Friday, November 13, 2009

4 Operating Systems for the Arduino

I was working in the lab, late one night, when my eyes behold an eerie sight... Yes, Halloween is a long time ago, but that stupid song is still stuck in my head. I miss Halloween. I never got to post up pictures of my skeleton running off IXM's. :-)

Anyway, I was browsing the Arduino forums and saw this cool post about DuinOS, a real-time embedded "operating system" for the Arduino.


DuinOS by RobotGroup

It's a simple little realtime OS (RTOS) built by the guys at RobotGroup (hello!), and can be downloaded here. It's meant to have a simple function scheduler, implementing a basic form of multitasking (not quite multithreading, but something like round-robin scheduling I think). That let's someone code multiple functions at a time, that get executed in turn, so that a single Arduino could be executing multiple types of "apps" or "sketches" at the same time.

Well, that's something of a stretch, but it's getting there... we won't get into context switching an RAM page swapping just yet :-)

So then that got me thinking, why not write up the other "OS's" out there for the Arduino platform. So here are the other 3 Arduino operating systems I'm aware of...


Pyxis OS by ArduinoWill

This is a graphical OS built on top of the Arduino and TouchShield platform, and is written by ArduinoWill (aka Thom). Thom is ridiculous, and extremely talented at coding. He has been prototyping some of the craziest stuff I've seen on the MegaPalm kit, DOSonChip, and the TouchShield Slide.

Ok. Here's a video of Pyxis OS in operation, which is quite ridiculous:



ArduinoWill also figured out a crazy hack to implement portrait and landscape mode...



And I'm not even going to mention the Super Mario level port:



Pretty insane... 12 fps. 0x000C. 00000110b frames per second. I'm still trying to figure out how you did this...

ArduinoMacOS by Mark

Mark managed to port a few apps to the Slide, including... um, I don't know... a GPS, Tic Tac Toe, Tetris, a Calculator, Oscilloscope, Breakout, The Matrix Screensaver, and a Canvas Drawing program. And the Control Panel. And Hex editor. And a Graphics Demo. And an analog Pin Visualizer.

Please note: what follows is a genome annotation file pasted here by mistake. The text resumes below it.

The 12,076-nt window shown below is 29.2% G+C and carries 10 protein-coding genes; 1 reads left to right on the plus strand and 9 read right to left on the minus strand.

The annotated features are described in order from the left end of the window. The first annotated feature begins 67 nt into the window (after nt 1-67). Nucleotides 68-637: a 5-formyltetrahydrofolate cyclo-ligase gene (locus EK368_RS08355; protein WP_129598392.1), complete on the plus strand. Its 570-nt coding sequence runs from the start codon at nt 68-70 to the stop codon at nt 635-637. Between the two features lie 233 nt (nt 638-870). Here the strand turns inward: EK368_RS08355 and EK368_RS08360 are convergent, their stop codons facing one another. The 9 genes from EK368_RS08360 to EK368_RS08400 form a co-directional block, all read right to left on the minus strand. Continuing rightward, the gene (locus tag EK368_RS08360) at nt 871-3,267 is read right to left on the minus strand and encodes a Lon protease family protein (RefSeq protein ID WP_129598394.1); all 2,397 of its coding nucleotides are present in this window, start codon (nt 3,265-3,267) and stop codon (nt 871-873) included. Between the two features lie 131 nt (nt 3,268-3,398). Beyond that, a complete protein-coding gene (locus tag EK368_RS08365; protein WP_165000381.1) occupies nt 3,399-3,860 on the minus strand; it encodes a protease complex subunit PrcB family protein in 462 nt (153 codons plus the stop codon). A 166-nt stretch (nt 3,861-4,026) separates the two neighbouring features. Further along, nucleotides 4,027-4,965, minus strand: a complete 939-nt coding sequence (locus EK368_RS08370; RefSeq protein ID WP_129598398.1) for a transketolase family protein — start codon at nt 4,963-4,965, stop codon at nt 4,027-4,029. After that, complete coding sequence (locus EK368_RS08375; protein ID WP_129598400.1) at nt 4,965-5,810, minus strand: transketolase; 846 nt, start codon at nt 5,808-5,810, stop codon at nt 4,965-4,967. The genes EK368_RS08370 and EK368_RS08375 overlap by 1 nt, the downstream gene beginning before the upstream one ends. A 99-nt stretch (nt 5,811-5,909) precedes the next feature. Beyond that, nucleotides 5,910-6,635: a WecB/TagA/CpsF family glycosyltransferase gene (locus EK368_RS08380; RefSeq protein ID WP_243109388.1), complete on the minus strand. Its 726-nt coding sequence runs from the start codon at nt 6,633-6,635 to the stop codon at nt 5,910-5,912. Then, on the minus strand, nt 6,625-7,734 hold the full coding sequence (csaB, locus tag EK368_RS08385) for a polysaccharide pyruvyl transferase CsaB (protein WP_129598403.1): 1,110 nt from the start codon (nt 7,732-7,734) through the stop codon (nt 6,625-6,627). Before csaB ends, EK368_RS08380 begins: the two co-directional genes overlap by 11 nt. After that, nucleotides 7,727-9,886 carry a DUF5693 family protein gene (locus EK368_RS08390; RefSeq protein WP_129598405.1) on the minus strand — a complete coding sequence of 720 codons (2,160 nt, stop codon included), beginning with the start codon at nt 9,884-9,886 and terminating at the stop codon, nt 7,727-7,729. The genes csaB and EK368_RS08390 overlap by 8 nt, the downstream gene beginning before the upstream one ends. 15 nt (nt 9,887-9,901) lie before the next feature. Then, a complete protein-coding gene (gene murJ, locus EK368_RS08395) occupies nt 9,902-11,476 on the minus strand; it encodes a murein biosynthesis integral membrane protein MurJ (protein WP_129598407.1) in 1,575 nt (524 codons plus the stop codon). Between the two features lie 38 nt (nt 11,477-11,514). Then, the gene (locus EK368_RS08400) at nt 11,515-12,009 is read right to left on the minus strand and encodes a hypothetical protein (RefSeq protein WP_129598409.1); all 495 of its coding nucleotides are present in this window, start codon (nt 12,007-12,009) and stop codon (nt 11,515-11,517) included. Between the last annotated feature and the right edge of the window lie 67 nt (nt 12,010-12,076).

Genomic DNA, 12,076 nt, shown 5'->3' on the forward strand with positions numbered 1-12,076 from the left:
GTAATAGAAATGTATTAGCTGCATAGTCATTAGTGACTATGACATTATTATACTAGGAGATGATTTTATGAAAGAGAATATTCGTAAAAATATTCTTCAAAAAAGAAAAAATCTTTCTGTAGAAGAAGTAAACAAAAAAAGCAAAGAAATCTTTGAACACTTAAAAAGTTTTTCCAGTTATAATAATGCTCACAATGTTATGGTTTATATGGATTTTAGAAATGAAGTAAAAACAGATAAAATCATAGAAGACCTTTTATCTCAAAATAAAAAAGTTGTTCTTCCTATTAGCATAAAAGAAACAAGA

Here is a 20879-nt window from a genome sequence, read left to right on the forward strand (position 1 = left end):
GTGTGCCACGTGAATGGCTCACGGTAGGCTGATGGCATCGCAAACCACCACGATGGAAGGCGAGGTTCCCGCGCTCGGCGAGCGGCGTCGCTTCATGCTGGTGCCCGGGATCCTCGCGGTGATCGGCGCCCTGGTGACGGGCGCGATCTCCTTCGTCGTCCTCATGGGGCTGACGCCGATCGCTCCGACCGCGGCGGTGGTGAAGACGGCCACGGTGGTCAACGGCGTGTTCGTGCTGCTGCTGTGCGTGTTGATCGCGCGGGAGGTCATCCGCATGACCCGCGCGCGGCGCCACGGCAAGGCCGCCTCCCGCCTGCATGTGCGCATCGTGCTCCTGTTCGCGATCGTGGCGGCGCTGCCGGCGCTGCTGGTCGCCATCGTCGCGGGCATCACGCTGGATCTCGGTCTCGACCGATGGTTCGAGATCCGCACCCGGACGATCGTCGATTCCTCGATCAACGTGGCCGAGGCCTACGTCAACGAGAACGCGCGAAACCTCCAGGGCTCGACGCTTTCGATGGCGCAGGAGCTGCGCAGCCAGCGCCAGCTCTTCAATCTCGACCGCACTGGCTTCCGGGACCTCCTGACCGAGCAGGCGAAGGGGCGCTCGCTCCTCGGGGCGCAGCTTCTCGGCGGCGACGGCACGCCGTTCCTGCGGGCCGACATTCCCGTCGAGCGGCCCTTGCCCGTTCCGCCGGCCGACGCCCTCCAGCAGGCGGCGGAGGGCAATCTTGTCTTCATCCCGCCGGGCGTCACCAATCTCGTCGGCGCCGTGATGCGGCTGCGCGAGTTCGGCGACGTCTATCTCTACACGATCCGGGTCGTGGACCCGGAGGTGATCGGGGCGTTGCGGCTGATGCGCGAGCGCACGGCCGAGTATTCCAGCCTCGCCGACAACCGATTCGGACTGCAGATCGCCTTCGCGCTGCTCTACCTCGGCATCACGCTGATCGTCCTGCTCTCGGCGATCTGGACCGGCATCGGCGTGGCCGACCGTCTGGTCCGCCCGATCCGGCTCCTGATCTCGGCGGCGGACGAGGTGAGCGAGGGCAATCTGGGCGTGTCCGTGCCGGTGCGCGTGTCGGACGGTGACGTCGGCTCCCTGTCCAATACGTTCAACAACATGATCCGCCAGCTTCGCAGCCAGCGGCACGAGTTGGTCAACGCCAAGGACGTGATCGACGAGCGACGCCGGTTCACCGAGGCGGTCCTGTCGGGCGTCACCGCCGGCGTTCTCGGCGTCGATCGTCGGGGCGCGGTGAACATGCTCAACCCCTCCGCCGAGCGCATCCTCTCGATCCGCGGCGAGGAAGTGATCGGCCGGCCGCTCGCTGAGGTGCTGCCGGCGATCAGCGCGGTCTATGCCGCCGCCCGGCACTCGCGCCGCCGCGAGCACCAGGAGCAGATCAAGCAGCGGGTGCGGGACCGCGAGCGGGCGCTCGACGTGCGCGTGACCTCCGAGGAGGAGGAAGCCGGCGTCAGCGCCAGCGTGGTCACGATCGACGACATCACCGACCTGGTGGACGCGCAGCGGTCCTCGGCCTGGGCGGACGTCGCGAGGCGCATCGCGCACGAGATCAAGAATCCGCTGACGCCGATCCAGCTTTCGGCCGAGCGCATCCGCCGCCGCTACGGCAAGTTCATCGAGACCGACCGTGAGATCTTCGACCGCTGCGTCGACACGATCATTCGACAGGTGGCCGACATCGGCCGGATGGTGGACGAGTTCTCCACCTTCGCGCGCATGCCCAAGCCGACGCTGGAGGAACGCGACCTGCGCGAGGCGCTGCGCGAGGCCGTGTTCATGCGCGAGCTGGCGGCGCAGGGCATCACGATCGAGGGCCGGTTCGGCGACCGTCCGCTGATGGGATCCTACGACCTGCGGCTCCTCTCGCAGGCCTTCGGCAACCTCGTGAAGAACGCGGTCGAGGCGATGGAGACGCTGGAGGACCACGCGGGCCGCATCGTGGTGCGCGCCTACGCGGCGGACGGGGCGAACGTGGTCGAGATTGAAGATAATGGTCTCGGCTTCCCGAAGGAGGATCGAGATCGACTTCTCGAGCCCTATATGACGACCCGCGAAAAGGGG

And it's all zipped up over at the Open Source App Store here.


I wish I still had screen shots... I've searched my hard drive inside out, but instead, I just have the source code :-( EDIT: I finally found some pictures, and uploaded them above...


TaOS by Ziplock

Here's another lite-weight operating system, this time built by Ziplock. It's a simple embedded GUI that focuses on assigned blocks of code to little squares. In essence, it's the epitome of a miniature, lightweight script execution OS. Applications are like mini-apps.

If every operating system were written with this little overheard, I'd be running Quake on an 8 bit Motorola 6800 written in assembler...

Anyway, I digress, but the code for TaOS is all available over here.

6 comments:

Matt said...

ugh. i hate when embedded youtube videos spill out over the edges. blogger stinks!!!

Adam said...

Cool! I'm in here!

I haven't worked on TaOS in a while, because I've been caught up in a science project. I've been wanting to do a major re-write for a while, because currently TaOS apps are pre-built to work with the operating system; they really aren't block-based. So, some work is in order...

Adam said...

On a semi-unrelated note...

What do the pins in the X3 header do (on the TouchShield Slide)?

Thom said...

The latest video of Pyxis is up; I've added support for full-screen 32 & 24 bpp bitmaps.

http://www.youtube.com/watch?v=Kc9c6PeSSeI

Thom said...

@Adam, the X3 header is unused. You can see the actual connections here: http://www.arduino.cc/cgi-bin/yabb2/YaBB.pl?num=1180915644/7

David said...

Anyone that is doing more then a simple LED blinking app should look at DuinOS which is a port of FreeRTOS. FreeRTOS is on numerous other micro's including the 32bit AVRs and ARMs. DuinOS uses one of the interrupts on an arduino. You can set priorities to each task, implement idle tasks, use queues between tasks, etc. Many of the more advanced libraries basically use similar techniques but there is no standardization between these libaries and is somewhat difficult to properly "plugin" to those libaries. DuinOS basically standardizes this and allows your own code to easily take advantage of an "event driven" architecture.